I understand that one's accent will vary depending on one's nationality, but I have heard some people speak without the trilled R and have wondered about that letter in particular. I personally roll the R, but I also understand that there may be some people who simply cannot produce that sound. What is the officially recognized pronunciation of the letter R? How strict was Zamenhof on its being trilled?

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    In PMEG it is recommended that R must be trilled: "La grava afero pri R estas, ke ĝi estu trema". – Marco Aug 24 '16 at 20:41

The most important grammatical references, PMEG and PAG (Plena Analiza Gramatiko), both recommend R to be pronounced as an alveolar trill [r] (i.e. trilled with the tip of the tongue). PMEG says that a uvular trill [R] (like the French R) is also acceptable.

Apperently Zamenhof himself was not very strict about this. In the five version of the grammar rules of the Fundamento de Esperanto written in French, English, German, Russian and Polish, he always just explained the pronunciation of R by equating it with the pronunciation of the R in the language, in which he was explaining it. This could justify quite a variety of different ways to pronounce the R.

But already very early the opinion, that the alveolar trill is the best pronunciation, started becoming popular, and this opinion has become part of the Esperanto pronunciation standard. Here is what the Esperanto Wikipedia writes about this:

La Fundamento de Esperanto samtempe egaligis la Esperantan /r/ kun la sufiĉe diversaj /r/-oj de la lingvoj angla, franca, germana, pola kaj rusa, kaj sekve lasis pli da libereco por la prononco de /r/; sed jam baldaŭ aperis la opinio ke nur la vibra langopinta [r] (kiel en la rusa kaj pola, kaj aldone ankaŭ en la itala) estas bona prononco, kaj tiu opinio iĝis parto de la nun firmiĝinta prononca normo.

So if one can pronounce the alveolar trill, one should certainly use it in Esperanto. If one can't pronounce it, but one can pronounce the uvular trill, one can use that as an acceptable alternative. If one can't pronounce either trill, one should make an effort to learn at least one of them (preferably the alveolar one) instead of just contenting oneself with whatever R one can easily pronounce.

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    The tapped r (alveolar flap/tap) is also an accepted pronunciation, and I always recommend it over the usual American pronunciation of r, for those who can't manage the trill. Edit: not saying that American pronunciation is more "usual" than other pronunciations, I'm just referring to how Americans usually pronounce it. – kristan Aug 25 '16 at 19:36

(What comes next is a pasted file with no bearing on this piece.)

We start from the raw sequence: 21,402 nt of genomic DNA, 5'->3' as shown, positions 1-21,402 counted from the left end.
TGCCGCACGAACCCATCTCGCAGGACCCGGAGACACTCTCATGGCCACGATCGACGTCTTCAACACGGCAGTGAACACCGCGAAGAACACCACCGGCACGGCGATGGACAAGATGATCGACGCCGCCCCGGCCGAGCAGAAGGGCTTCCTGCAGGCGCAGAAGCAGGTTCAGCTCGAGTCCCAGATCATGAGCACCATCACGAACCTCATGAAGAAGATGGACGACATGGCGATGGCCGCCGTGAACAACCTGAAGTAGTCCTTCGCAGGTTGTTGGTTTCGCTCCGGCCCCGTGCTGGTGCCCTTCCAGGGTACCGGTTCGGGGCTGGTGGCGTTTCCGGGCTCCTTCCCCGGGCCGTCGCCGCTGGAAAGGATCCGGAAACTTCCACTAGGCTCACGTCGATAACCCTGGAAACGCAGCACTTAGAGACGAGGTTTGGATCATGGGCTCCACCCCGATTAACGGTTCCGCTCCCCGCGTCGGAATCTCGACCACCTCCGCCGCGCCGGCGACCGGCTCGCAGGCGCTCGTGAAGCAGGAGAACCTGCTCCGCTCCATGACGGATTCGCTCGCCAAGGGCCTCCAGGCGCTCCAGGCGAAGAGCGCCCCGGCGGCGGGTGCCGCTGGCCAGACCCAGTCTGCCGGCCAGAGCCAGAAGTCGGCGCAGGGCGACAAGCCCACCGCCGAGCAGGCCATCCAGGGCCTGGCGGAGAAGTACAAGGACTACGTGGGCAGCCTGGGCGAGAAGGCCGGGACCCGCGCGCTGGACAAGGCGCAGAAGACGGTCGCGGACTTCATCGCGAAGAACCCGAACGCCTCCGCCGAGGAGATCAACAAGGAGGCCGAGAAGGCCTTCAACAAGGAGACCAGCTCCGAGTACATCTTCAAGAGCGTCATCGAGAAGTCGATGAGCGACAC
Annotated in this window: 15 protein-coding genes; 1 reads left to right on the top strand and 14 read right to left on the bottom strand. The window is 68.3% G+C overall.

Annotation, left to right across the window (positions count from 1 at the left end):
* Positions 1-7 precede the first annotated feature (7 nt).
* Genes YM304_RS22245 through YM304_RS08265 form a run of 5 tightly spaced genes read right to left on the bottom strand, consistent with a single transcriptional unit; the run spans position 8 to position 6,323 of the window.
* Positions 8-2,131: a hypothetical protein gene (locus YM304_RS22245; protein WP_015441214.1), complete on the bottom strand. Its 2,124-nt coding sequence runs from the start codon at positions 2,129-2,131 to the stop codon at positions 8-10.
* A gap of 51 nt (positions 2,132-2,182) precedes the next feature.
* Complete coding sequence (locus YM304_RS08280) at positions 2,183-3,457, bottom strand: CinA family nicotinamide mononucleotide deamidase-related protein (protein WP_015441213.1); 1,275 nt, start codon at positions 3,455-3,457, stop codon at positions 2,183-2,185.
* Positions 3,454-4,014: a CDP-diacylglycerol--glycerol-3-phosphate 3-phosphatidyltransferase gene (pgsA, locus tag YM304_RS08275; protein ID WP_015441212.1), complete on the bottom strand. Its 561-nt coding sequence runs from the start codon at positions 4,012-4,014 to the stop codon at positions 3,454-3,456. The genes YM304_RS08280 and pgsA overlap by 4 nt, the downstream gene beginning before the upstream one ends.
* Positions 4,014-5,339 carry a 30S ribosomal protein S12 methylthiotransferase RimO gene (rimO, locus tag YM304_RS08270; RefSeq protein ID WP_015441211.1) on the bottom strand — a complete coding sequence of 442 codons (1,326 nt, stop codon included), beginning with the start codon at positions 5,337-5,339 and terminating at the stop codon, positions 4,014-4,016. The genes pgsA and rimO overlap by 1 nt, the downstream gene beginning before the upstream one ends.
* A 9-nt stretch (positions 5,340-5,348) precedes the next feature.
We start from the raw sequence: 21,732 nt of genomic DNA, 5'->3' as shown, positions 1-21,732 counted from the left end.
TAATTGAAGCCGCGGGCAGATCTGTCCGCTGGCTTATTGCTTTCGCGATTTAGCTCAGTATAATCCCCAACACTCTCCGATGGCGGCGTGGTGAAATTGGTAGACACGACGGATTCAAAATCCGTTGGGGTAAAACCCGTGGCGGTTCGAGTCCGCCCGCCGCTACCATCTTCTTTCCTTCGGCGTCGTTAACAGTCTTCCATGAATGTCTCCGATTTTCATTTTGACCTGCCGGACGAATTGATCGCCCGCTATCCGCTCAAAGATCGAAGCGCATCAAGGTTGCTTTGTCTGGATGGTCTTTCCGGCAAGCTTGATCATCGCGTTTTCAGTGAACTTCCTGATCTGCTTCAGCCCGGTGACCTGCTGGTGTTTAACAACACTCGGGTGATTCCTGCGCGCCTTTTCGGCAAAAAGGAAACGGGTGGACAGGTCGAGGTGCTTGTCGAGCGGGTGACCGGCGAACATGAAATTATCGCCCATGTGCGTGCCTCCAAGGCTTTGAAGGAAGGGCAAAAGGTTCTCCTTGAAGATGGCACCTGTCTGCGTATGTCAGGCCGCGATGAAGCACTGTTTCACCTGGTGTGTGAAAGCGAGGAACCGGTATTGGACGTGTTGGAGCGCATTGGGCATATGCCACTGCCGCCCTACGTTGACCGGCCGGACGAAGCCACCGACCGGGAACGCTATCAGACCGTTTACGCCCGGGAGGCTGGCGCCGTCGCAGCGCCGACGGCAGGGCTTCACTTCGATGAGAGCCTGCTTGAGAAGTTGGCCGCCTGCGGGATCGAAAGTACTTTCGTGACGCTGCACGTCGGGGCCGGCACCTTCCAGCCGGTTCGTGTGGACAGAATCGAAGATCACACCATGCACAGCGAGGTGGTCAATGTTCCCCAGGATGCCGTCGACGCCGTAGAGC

In Fundamento de Esperanto is stated how the r should be pronounced in several languages. In the French and German ones it is simply stated that the r be pronounced as the regular r in those languages. This can be a variety of things, but usually is a uvular approximant or fricative [ʁ] or [ʁ̝], or a uvular trill [ʀ] (all voiced).

In the Polish and Russian ones it is also stated that it is the usual r, which is, as far as I know, an alveolar trill [r], i.e., the usual ‘rolled r’.

In the English version it reads that the r be pronounced as the ‘r’ in the word ‘rare’, which would be an alveolar approximant [ɹ].

Thus it seems that a wide variety of r-sounds is officially accepted.

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    I need to get that book and read it, it seems. – Chris McDowell Aug 24 '16 at 19:59
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    Don't we all, Cliff, don't we all... – Charlotte SL Aug 24 '16 at 23:37
  • Presumably you should pronounce r like the second r in "rare", if you have an English/Australian/etc. accent (i.e. as a vowel) :) – Max Aug 25 '16 at 6:27
  • @Max Haha, that would be even worse than the usual approximant :|. – Joffysloffy Aug 25 '16 at 6:29
  • @Joffysloffy: while I say [ʀ], your very own answer says the approximant is OK. Which is it? – Max Aug 25 '16 at 6:49

The other answers already explained that you can pronounce r whichever way seems natural to you, and it's always correct. But that among the correct pronunciations, the alveolar trill (as in Italian, for example) is considered the best. I just want to add the historical background which explains why this is the most natural approach for an international language rooted in Europe.

Until the 17th century, the alveolar trill was the normal educated pronunciation of r almost everywhere in Europe, even including England and France. There seems to be a natural tendency for this sound to change to one that is easier to produce, and this has happened in different directions and at different speed in different places. Whereas some languages outside Europe have several variants at the same time and one needs to distinguish them, this is not the case anywhere in Europe. Therefore all ways to produce an r-like sound are considered equivalent - except for the fact that the one that requires the most effort and produces the clearest results, which is the original alveolar trill, is considered the best of the variants and is taught to singers and professional speakers in many regions where it has otherwise fallen out of use. And of course most languages have one or more ways they normally pronounce r.

E.g. in my native German, the r of most speakers is similar to French r, but some regions have different standards (r trilled or not, produced in various places), and the alveolar trill is taught for use in classical music and in theatre.

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